When Remote Staff Come for a Visit

Visiting the office is a little more complicated now than it used to be.

Kim Noble
Woman leaning against a wall, looking at phone, with suitcase

December 2022: Whenever you test yourself for COVID at home — whether you’re positive or negative — you should report your result. The results are kept private and anonymous. Every test that gets reported helps public health teams better understand where outbreaks are happening, so they can get help to people who need it.

In 2019, I was already a remote employee… mostly. For three weeks each month, I worked from my home office. But once a month, I traveled from California to Massachusetts to spend a week face-to-face with my colleagues. The idea was that I would schedule this visit around important meetings and events and use the week to strengthen in-office relationships.

As a result of the pandemic, many more companies are allowing workers to be partially or fully remote. But even employees who work remotely nearly all the time might have a reason to visit the office — for employee orientation or reviews, professional development activities, an all-staff or department meeting, the kick-off or critical juncture of a project, or a company celebration. Whatever the reason, there’s now more to think about when planning an office visit, because no one wants a staff gathering to become a superspreader event.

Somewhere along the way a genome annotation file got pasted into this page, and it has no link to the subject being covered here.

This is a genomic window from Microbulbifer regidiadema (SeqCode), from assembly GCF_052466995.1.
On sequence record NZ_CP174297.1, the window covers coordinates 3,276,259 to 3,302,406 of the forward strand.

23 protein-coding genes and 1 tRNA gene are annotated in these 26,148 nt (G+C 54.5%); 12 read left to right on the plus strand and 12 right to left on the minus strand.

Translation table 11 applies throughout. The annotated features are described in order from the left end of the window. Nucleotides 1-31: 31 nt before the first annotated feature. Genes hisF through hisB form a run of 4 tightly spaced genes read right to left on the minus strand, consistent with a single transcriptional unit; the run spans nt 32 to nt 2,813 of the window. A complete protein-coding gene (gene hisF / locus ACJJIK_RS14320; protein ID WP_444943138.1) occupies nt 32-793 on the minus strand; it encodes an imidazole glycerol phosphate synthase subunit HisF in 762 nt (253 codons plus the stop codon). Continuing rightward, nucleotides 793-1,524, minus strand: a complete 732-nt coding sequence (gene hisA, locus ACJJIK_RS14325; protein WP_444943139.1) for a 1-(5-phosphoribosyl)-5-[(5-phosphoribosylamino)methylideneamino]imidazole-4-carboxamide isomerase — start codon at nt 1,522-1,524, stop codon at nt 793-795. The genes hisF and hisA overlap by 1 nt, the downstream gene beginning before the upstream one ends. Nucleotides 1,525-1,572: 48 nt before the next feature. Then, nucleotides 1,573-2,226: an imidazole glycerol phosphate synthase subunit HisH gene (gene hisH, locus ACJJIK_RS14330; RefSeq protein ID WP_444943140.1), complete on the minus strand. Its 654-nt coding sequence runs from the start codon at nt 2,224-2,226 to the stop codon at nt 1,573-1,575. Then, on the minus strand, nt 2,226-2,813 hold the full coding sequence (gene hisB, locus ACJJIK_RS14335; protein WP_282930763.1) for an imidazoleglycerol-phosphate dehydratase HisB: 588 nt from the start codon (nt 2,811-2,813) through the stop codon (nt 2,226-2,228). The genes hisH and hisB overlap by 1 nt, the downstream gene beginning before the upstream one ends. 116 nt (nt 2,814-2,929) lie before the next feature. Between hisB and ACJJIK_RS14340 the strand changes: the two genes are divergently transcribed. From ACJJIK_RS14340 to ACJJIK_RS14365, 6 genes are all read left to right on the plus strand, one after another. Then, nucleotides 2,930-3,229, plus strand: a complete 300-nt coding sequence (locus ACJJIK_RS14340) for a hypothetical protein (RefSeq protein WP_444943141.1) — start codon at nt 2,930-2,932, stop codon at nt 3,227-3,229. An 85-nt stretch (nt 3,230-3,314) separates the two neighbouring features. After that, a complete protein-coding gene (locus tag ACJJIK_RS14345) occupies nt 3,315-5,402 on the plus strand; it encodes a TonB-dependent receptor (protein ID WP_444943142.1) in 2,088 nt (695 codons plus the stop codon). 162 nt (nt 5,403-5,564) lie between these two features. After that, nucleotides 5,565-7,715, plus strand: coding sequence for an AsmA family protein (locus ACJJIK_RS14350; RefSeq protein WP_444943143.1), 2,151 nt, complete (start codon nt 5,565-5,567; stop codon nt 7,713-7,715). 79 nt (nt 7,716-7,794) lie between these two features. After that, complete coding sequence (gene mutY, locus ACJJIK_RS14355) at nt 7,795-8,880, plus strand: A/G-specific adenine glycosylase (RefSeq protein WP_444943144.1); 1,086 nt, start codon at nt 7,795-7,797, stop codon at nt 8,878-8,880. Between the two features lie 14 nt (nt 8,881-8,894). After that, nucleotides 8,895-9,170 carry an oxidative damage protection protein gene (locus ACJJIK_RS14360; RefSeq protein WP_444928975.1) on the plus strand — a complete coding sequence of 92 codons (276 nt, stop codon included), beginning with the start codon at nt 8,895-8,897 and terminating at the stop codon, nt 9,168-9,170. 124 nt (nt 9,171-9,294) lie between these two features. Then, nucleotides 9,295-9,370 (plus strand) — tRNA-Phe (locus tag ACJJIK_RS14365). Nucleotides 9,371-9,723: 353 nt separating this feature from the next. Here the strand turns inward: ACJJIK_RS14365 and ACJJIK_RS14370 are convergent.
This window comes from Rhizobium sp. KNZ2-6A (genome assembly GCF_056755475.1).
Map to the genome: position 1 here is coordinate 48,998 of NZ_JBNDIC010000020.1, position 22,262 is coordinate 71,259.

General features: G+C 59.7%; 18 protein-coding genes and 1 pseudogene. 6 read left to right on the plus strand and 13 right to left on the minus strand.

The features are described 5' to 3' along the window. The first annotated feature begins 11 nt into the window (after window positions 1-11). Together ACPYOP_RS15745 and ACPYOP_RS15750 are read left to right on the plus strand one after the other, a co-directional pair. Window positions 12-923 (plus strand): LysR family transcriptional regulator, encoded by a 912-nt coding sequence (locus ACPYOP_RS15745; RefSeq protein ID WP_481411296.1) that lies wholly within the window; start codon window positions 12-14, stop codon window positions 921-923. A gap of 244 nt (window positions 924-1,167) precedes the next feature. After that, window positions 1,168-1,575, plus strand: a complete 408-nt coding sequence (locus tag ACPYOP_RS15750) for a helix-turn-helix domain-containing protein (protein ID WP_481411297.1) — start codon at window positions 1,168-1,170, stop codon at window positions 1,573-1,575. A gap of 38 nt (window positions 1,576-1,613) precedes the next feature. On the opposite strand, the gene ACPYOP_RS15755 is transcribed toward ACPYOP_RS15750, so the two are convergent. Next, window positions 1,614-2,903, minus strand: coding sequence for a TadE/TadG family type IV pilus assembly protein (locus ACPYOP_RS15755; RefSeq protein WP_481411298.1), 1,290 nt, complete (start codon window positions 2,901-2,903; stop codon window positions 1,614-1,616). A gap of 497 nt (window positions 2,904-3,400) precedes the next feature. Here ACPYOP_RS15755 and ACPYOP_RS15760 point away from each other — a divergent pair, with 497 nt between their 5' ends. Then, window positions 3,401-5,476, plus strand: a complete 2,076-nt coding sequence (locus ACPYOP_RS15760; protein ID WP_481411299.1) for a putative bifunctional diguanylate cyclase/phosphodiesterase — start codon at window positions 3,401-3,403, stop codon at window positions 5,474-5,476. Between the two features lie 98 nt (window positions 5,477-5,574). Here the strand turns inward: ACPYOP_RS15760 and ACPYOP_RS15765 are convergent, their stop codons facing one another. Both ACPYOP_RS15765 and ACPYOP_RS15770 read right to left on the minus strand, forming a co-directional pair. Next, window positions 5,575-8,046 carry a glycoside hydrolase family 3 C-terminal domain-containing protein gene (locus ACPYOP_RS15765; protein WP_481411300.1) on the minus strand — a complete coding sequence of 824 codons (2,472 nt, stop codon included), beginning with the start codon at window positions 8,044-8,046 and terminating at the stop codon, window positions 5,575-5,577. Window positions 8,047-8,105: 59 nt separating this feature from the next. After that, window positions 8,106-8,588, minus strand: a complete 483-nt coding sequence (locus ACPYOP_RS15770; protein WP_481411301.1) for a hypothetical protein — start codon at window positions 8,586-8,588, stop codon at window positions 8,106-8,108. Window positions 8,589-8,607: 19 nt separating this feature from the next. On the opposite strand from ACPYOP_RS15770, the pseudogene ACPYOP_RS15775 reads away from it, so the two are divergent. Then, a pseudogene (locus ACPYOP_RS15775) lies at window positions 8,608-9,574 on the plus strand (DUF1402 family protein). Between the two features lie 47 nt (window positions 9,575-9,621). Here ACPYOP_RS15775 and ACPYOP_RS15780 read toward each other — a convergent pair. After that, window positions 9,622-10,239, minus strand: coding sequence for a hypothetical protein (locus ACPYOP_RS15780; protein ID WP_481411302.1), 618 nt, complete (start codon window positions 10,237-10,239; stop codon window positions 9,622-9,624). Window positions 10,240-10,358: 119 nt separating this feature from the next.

Even if mask wearing is no longer required at the office, having masks (preferably KN95, KF94, or N95) readily available, and reminding staff that the organization still welcomes and encourages their use, may inspire more to adopt them. If the number of visiting staff will make the office much busier for a short period and COVID-19 levels in your geographic area are concerning, it may be wise to reinstate a temporary mask mandate indoors.

Is there enough space?

If remote staff will work from the office while they visit, are there enough work stations for everyone? Open floor plans were all the rage for a while, but in the wake of COVID-19 they’re less than ideal, especially if they put a lot of people close to one another. If your office has unused conference rooms or offices, or a library, courtyard, or terrace, offer those areas as workspaces so folks have the option to move away from a coughing colleague.

Finally, consider whether kitchens and break rooms accommodate enough people. Encourage the use of available outdoor spaces for meals or breaks, when weather permits.


A crowded meeting room never fostered the best engagement, but it’s even more problematic now. Use a portable CO2 monitor or this online calculator from the Harvard T.H. Chan School of Public Health to let you know whether ventilation is adequate when the room is full — CO2 levels should be no more than 800 ppm. If the room isn’t getting enough fresh air, you can open windows (if possible) and place a small fan in the window facing out. That will increase air flow — especially if you open an interior door, as well. This thread from Professor Cath Noakes, from Leeds University, has more details on small ventilation improvements like these that can really help.

If opening windows isn’t possible, you can add a HEPA filter to the room to keep the air cleaner. If that’s not an option and your ceilings are high enough, UVGI units are another available choice. They kill viruses that rise up in the warm air that people breathe out.